The EU is reportedly set to accept a three-month extension to the ban on sausages from Great Britain being shipped to Northern Ireland.
The extension will ease tensions after Boris Johnson threatened to ignore the chilled meats ban, which the EU says would have sparked a trade war.
Irish broadcaster RTE reports that EU nations have informally agreed to delay the ban until September.
The UK and EU have been negotiating for months over the implementation of the Northern Ireland Protocol, which sees checks on some goods crossing the Irish Sea.
This is because Northern Ireland still follows EU customs union and single market rules, unlike the rest of the UK, in order to avoid a hard border with the Republic of Ireland.
One of the key issues being discussed in recent weeks was the EU’s upcoming ban of chilled meats, like sausages and minced beef, crossing from Great Britain to Northern Ireland.
Johnson had previously threatened to flout this ban and unilaterally trigger Article 16, which would suspend the Northern Ireland Protocol and severely inflame tensions.
Northern Ireland secretary Brandon Lewis today said the amount of checks being imposed in Northern Ireland by the EU were excessive and “causing issues for businesses and consumers and citizens in Northern Ireland”.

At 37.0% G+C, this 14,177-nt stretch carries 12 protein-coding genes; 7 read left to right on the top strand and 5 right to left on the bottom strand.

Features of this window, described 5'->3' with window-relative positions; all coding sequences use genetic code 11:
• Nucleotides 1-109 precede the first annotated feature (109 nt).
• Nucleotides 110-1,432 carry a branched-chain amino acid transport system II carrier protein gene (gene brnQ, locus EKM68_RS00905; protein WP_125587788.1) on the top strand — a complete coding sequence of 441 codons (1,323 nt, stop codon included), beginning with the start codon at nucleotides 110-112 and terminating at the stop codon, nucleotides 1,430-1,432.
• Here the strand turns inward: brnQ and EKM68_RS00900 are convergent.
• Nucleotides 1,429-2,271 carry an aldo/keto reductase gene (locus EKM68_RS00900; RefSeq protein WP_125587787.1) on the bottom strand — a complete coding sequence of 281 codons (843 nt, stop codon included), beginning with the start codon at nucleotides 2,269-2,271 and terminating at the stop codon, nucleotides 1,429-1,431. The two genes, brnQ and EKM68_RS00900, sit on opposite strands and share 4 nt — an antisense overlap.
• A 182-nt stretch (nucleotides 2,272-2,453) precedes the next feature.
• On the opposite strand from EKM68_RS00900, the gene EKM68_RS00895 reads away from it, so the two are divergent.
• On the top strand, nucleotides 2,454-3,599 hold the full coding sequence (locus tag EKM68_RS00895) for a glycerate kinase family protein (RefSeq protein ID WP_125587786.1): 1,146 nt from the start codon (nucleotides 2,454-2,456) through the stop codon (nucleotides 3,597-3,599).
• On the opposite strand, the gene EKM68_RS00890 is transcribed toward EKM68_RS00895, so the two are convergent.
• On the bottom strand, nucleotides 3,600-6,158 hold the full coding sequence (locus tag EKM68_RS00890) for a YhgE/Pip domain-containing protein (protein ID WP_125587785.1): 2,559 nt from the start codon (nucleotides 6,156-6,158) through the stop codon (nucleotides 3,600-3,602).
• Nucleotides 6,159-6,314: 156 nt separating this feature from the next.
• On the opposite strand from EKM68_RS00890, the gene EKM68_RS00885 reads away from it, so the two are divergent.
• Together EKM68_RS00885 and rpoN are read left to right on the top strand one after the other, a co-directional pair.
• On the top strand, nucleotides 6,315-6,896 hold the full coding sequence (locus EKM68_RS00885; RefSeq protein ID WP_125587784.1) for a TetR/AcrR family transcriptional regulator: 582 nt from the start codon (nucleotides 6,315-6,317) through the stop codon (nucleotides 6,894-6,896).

“We are very clear that the current position of the protocol is not sustainable, it is causing issues for businesses and consumers and citizens in Northern Ireland and we need to rectify that,” he said.
UK-EU minister Lord David Frost confirmed yesterday that there had been movement on chilled meats, with a delay to the ban until September touted.
Frost also called for Brussels to dial down the heated stand-off.
“Sometimes it feels like the resort to threats [by the EU] is a bit quick and we don’t make threats in quite the same way as I think some players in the EU do and I think if we can dial that down a bit that would help,” he said.
European commissioner for financial services Mairead McGuinness yesterday said the UK-EU relationship must be “built on trust”.
“We are waiting for the UK to choose between the two paths Maros Sefcovic described last week,” she said.
“The first is deciding to work together with the EU by abiding by its obligations and engaging in good faith.
“The second path is if the UK continues to act on a unilateral basis. We hope the UK will choose the first, more appropriate and sustainable paths.”